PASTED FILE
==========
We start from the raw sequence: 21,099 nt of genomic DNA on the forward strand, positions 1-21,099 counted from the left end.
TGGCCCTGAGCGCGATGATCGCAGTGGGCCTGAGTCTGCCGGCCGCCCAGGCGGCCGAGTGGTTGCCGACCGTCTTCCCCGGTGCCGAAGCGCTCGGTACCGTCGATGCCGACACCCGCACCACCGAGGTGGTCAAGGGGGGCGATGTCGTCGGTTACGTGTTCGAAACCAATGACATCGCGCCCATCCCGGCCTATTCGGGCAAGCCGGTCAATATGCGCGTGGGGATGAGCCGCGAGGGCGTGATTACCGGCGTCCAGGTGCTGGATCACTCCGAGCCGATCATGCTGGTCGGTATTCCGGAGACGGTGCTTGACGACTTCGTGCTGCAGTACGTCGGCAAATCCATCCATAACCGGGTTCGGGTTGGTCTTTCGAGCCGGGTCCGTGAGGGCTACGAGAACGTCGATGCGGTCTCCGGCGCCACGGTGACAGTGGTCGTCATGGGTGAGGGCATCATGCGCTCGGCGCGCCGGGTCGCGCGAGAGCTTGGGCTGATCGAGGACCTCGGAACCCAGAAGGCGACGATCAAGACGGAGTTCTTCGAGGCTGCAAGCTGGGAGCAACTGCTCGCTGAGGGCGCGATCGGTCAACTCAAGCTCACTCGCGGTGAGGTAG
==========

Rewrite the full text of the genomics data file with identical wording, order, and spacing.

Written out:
We start from the raw sequence: 21,099 nt of genomic DNA on the forward strand, positions 1-21,099 counted from the left end.
TGGCCCTGAGCGCGATGATCGCAGTGGGCCTGAGTCTGCCGGCCGCCCAGGCGGCCGAGTGGTTGCCGACCGTCTTCCCCGGTGCCGAAGCGCTCGGTACCGTCGATGCCGACACCCGCACCACCGAGGTGGTCAAGGGGGGCGATGTCGTCGGTTACGTGTTCGAAACCAATGACATCGCGCCCATCCCGGCCTATTCGGGCAAGCCGGTCAATATGCGCGTGGGGATGAGCCGCGAGGGCGTGATTACCGGCGTCCAGGTGCTGGATCACTCCGAGCCGATCATGCTGGTCGGTATTCCGGAGACGGTGCTTGACGACTTCGTGCTGCAGTACGTCGGCAAATCCATCCATAACCGGGTTCGGGTTGGTCTTTCGAGCCGGGTCCGTGAGGGCTACGAGAACGTCGATGCGGTCTCCGGCGCCACGGTGACAGTGGTCGTCATGGGTGAGGGCATCATGCGCTCGGCGCGCCGGGTCGCGCGAGAGCTTGGGCTGATCGAGGACCTCGGAACCCAGAAGGCGACGATCAAGACGGAGTTCTTCGAGGCTGCAAGCTGGGAGCAACTGCTCGCTGAGGGCGCGATCGGTCAACTCAAGCTCACTCGCGGTGAGGTAG